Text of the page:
Protein-Nucleic Acid Interactions
Protein-nucleic acid interactions are key to fundamental life processes such as DNA replication, transcription, recombination, and protein synthesis. Deciphering the mechanism of protein-nucleic acid interactions is invaluable for understanding human disease pathways and infections. The primary focus of my lab is to characterize protein-DNA/RNA interactions structurally, biochemically, and biophysically. The immediate emphasis is the study of the recently discovered bacterial and archaeal immune system, CRISPR (Clustered Regularly Interspaced Short Palindromic Repeats). CRISPR is an RNA-based adaptive immune system that inactivates foreign DNA/RNA entering the cell, based on the sequence similarity of small RNAs, called CRISPR RNA (crRNA) to the invading genetic element. The process requires several proteins called CRISPR associated (Cas) proteins. The CRISPR/Cas9 system has revolutionized the genome editing field due to the ease with which targeted double-stranded DNA breaks can be achieved in cells, using a guide RNA and Cas9 protein. The long-term goals of my laboratory are to understand the role of CRISPR/Cas system in pathogenicity and virulence of bacteria, characterize the mechanism of adaptation of bacteria to phage infection, and to determine the signaling mechanisms of the CRISPR/Cas system. We incorporate molecular biology, biochemistry, X-ray crystallography, and additional biophysical tools to characterize these protein-nucleic acid interactions.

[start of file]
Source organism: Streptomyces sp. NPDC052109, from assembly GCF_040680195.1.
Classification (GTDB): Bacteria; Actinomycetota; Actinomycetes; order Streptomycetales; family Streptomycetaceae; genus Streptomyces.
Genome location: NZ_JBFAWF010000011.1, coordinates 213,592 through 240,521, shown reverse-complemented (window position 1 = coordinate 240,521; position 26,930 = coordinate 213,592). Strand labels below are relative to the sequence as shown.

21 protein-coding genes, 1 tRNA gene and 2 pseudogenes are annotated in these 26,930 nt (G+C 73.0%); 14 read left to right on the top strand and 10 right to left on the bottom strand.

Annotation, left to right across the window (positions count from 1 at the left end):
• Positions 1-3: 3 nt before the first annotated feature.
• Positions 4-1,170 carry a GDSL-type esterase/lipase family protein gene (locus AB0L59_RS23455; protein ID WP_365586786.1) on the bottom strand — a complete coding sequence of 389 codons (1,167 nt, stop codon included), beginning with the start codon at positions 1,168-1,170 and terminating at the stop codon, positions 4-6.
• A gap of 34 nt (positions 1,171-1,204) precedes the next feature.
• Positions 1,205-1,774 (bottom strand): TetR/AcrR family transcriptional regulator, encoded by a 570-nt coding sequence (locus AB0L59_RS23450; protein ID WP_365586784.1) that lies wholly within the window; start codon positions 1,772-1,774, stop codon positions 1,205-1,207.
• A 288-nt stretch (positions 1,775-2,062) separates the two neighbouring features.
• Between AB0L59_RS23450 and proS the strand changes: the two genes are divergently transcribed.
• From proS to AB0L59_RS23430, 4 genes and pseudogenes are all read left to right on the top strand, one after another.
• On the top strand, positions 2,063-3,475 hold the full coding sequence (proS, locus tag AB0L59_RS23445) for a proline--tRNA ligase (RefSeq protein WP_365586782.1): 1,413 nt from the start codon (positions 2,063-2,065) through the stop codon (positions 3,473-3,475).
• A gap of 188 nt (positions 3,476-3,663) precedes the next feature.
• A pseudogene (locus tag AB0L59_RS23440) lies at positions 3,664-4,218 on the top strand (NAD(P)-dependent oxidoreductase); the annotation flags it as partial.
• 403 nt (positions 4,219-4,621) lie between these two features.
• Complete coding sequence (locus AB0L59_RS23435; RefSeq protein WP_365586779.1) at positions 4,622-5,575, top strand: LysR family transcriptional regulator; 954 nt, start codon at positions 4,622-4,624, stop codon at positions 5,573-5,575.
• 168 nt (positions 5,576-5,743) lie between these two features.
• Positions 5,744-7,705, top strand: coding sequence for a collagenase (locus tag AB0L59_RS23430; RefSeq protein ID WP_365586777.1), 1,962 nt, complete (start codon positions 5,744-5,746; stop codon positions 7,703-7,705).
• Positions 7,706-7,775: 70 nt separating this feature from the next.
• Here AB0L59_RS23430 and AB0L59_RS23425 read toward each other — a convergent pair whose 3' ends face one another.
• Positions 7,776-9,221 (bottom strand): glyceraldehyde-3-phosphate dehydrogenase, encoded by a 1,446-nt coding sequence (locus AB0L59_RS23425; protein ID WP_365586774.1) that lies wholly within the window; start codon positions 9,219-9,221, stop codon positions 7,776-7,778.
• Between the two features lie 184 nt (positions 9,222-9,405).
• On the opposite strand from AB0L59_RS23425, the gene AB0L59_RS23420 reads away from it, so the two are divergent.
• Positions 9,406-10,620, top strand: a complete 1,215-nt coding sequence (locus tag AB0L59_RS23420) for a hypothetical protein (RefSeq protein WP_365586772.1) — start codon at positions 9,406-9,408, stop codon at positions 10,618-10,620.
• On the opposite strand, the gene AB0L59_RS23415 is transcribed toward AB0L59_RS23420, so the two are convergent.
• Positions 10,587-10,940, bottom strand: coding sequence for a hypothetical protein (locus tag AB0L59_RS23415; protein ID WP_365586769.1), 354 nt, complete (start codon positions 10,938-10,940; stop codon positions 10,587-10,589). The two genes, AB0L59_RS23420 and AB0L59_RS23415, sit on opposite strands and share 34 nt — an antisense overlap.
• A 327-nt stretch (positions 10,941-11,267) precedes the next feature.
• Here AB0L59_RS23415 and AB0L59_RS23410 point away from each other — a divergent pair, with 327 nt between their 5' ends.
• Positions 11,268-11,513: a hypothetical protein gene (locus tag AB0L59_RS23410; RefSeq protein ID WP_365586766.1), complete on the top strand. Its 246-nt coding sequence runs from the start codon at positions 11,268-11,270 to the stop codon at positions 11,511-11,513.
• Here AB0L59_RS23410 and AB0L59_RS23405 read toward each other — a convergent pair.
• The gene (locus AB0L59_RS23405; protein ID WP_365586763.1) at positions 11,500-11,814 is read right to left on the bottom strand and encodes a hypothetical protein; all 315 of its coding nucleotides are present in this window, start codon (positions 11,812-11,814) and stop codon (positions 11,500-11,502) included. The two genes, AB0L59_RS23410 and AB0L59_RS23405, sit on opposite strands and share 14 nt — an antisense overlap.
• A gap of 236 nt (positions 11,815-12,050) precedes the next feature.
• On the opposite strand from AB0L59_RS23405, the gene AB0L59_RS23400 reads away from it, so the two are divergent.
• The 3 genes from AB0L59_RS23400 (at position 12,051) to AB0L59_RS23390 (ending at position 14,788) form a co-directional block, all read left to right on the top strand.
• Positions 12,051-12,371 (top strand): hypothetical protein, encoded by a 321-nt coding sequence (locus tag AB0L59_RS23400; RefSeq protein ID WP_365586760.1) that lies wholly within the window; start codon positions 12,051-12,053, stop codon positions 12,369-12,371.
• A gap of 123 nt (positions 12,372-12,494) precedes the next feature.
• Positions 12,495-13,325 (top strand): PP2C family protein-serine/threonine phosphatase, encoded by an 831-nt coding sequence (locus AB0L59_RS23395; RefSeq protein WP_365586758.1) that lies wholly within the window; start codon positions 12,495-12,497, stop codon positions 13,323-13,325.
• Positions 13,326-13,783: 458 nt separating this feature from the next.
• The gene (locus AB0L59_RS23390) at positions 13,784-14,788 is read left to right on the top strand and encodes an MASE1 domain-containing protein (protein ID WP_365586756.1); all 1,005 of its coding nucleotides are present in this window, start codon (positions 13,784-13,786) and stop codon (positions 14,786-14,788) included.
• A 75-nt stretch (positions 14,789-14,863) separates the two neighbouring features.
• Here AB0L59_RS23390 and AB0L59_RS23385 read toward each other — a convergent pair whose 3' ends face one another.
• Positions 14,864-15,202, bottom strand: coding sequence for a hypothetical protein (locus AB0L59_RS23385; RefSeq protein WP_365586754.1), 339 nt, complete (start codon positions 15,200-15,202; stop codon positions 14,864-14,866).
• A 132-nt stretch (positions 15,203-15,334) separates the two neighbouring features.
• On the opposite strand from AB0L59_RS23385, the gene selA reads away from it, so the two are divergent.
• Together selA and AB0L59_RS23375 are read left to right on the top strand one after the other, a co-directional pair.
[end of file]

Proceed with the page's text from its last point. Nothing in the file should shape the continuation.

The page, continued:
crRNA-Cas protein complex inactivates invading genetic element.
Model of Topoisomerase V, a DNA modifying enzyme, bound to DNA.
Active site residues of Topoisomerase V interacting with a modeled DNA.
Research keywords: Protein-Nucleic acid interactions; CRISPR; structural biology